The latest in a long line of commitments to extend high-speed internet service across B.C.’s vast remote regions is an $830 million federal-provincial program over the next five years that promises to reach 115,000 remote households that still don’t have it.
B.C. Citizens’ Services Minister Lisa Beare and Jobs Minister Ravi Kahlon announced the program Tuesday, emphasizing that many of the far-flung communities still not reached are Indigenous.
“This joint record investment of $830 million between the federal and provincial governments means many First Nations communities will have high-speed internet access for the first time, advancing true, lasting and meaningful reconciliation and self-determination,” Beare and Kahlon said in a statement March 8. “Approximately 115,000 households in rural, remote and Indigenous communities that are still underserved will now have the same digital economic opportunities as larger urban communities.”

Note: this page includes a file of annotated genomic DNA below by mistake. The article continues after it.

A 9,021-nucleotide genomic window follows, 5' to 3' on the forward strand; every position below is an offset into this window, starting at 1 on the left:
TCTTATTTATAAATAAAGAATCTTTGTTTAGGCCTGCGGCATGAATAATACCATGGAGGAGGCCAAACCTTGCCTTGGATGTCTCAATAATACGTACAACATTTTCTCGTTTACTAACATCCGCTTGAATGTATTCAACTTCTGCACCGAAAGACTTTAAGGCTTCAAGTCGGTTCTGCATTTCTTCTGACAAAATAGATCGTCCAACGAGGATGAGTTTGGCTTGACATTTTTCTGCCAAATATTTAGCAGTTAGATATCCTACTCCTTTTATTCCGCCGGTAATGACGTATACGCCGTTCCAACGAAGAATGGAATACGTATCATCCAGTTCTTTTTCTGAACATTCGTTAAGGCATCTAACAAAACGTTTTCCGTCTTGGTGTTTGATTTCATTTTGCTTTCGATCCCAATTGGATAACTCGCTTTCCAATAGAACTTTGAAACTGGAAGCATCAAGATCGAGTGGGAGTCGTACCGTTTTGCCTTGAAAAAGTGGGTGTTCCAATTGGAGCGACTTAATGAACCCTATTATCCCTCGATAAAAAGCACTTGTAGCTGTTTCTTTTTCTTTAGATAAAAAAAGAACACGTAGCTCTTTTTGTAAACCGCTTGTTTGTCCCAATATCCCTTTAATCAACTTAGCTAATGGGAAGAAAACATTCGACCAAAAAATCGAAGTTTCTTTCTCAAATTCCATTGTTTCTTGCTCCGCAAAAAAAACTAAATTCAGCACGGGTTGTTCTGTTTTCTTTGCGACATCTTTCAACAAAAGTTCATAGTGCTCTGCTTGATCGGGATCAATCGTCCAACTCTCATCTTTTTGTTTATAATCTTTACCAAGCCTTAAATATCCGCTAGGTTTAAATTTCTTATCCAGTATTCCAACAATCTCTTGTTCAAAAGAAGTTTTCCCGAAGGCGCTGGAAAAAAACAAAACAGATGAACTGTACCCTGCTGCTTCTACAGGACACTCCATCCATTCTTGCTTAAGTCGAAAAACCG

The need for internet access has been heightened by the COVID-19 pandemic, and new technologies are bringing a B.C. government promise going back more than a decade closer to reality. Remote health care, education and work have become practical to deliver, using low-orbit satellites as well as wired and fibre optic connections.
The B.C. government’s first push to extend high-speed internet across the province came in 2009, as part of an exclusive contract with Telus to provide government internet services as it rolled out its 3G network. That network extended to 2,100 communities across B.C. and Alberta that previously had no internet access.
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